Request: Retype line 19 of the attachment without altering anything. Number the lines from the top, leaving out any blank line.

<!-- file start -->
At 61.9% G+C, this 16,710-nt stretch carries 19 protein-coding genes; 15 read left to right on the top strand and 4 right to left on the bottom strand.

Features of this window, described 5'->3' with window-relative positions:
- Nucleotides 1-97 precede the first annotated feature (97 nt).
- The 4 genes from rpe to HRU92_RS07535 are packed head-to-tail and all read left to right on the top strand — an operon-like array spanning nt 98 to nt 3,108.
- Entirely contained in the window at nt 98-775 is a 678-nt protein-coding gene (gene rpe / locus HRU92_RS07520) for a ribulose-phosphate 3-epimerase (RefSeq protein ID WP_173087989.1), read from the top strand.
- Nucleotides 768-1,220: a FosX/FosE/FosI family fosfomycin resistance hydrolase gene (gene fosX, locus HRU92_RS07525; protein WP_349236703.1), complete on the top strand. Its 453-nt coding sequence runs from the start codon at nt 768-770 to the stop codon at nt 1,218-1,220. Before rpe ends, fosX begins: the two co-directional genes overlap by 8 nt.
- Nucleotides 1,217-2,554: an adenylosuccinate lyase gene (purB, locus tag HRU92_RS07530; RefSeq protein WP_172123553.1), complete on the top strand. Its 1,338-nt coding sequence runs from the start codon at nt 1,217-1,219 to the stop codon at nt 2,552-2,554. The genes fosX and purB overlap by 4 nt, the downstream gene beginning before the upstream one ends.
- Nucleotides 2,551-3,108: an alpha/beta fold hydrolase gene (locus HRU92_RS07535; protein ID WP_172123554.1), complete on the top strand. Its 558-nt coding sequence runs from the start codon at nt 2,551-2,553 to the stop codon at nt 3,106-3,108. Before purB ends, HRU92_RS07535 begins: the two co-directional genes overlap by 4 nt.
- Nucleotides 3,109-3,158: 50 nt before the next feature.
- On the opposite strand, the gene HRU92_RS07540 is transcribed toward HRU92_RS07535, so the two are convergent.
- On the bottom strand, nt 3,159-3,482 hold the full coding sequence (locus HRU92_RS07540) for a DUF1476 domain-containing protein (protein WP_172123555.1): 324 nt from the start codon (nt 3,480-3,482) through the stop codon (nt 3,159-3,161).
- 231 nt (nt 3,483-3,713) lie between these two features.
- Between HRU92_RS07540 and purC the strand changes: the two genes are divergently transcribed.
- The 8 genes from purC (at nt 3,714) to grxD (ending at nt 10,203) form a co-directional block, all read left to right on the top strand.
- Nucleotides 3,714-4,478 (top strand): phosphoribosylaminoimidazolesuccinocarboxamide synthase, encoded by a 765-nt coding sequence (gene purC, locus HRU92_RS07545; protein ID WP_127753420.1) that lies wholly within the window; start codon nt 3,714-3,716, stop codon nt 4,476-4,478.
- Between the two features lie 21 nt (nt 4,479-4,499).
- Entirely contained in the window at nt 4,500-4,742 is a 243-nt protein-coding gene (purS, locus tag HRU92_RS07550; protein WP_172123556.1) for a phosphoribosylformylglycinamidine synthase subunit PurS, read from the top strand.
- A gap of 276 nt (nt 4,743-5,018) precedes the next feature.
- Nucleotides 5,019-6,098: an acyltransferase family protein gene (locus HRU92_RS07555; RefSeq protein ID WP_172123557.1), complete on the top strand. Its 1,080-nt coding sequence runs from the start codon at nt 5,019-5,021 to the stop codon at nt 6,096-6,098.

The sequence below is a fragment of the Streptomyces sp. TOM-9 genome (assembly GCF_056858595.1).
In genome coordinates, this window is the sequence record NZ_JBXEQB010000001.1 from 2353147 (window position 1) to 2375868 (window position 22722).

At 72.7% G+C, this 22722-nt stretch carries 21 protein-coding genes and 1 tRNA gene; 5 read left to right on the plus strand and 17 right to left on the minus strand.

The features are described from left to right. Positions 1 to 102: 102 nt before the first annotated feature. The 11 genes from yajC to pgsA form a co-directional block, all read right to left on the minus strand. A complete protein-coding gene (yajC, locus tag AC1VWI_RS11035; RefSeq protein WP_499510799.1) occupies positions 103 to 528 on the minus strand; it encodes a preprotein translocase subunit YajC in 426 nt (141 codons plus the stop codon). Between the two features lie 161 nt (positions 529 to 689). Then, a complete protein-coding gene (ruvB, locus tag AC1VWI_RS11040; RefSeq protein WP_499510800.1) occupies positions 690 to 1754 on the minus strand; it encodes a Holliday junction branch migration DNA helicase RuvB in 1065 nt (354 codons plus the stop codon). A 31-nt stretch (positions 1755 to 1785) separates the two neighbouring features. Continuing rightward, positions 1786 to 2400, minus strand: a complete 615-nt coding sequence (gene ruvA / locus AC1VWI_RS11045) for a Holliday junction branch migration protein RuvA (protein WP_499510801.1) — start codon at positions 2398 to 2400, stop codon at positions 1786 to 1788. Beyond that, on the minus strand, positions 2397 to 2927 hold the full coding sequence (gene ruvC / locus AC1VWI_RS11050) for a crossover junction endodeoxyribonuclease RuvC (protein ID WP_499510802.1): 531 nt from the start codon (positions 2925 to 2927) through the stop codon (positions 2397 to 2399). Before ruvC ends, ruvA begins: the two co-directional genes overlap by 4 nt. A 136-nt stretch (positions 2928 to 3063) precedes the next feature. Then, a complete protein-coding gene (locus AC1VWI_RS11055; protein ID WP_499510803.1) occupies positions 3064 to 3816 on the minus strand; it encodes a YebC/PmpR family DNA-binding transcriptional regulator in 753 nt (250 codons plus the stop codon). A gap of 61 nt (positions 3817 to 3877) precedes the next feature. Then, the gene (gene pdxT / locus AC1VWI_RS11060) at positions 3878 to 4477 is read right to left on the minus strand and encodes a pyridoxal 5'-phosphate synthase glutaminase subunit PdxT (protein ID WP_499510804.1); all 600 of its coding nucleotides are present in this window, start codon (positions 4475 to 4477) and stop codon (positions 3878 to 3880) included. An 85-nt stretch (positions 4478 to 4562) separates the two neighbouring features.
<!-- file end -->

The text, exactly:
- Nucleotides 5,019-6,098: an acyltransferase family protein gene (locus HRU92_RS07555; RefSeq protein ID WP_172123557.1), complete on the top strand. Its 1,080-nt coding sequence runs from the start codon at nt 5,019-5,021 to the stop codon at nt 6,096-6,098.